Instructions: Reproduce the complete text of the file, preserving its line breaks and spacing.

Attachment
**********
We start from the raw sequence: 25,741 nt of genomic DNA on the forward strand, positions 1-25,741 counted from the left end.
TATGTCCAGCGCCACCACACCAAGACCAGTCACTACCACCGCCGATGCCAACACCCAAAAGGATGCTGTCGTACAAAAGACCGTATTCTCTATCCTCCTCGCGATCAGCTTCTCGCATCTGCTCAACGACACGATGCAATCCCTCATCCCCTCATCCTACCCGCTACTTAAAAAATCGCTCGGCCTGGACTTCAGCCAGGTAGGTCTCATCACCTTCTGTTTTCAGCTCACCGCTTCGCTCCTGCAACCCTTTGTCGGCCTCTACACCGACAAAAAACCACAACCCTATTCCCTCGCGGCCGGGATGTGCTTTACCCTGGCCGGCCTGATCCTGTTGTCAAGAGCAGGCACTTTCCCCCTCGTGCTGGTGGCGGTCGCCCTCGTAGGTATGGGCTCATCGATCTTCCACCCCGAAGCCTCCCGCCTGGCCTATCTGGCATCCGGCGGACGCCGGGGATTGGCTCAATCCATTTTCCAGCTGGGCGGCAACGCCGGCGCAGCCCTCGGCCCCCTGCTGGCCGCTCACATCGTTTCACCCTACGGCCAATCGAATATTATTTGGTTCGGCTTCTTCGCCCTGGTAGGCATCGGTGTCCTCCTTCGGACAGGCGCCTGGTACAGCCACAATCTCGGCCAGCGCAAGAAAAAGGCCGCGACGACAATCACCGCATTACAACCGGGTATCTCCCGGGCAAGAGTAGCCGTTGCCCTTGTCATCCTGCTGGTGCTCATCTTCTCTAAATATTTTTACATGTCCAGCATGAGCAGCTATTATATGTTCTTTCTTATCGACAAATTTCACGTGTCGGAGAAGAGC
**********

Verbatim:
We start from the raw sequence: 25,741 nt of genomic DNA on the forward strand, positions 1-25,741 counted from the left end.
TATGTCCAGCGCCACCACACCAAGACCAGTCACTACCACCGCCGATGCCAACACCCAAAAGGATGCTGTCGTACAAAAGACCGTATTCTCTATCCTCCTCGCGATCAGCTTCTCGCATCTGCTCAACGACACGATGCAATCCCTCATCCCCTCATCCTACCCGCTACTTAAAAAATCGCTCGGCCTGGACTTCAGCCAGGTAGGTCTCATCACCTTCTGTTTTCAGCTCACCGCTTCGCTCCTGCAACCCTTTGTCGGCCTCTACACCGACAAAAAACCACAACCCTATTCCCTCGCGGCCGGGATGTGCTTTACCCTGGCCGGCCTGATCCTGTTGTCAAGAGCAGGCACTTTCCCCCTCGTGCTGGTGGCGGTCGCCCTCGTAGGTATGGGCTCATCGATCTTCCACCCCGAAGCCTCCCGCCTGGCCTATCTGGCATCCGGCGGACGCCGGGGATTGGCTCAATCCATTTTCCAGCTGGGCGGCAACGCCGGCGCAGCCCTCGGCCCCCTGCTGGCCGCTCACATCGTTTCACCCTACGGCCAATCGAATATTATTTGGTTCGGCTTCTTCGCCCTGGTAGGCATCGGTGTCCTCCTTCGGACAGGCGCCTGGTACAGCCACAATCTCGGCCAGCGCAAGAAAAAGGCCGCGACGACAATCACCGCATTACAACCGGGTATCTCCCGGGCAAGAGTAGCCGTTGCCCTTGTCATCCTGCTGGTGCTCATCTTCTCTAAATATTTTTACATGTCCAGCATGAGCAGCTATTATATGTTCTTTCTTATCGACAAATTTCACGTGTCGGAGAAGAGC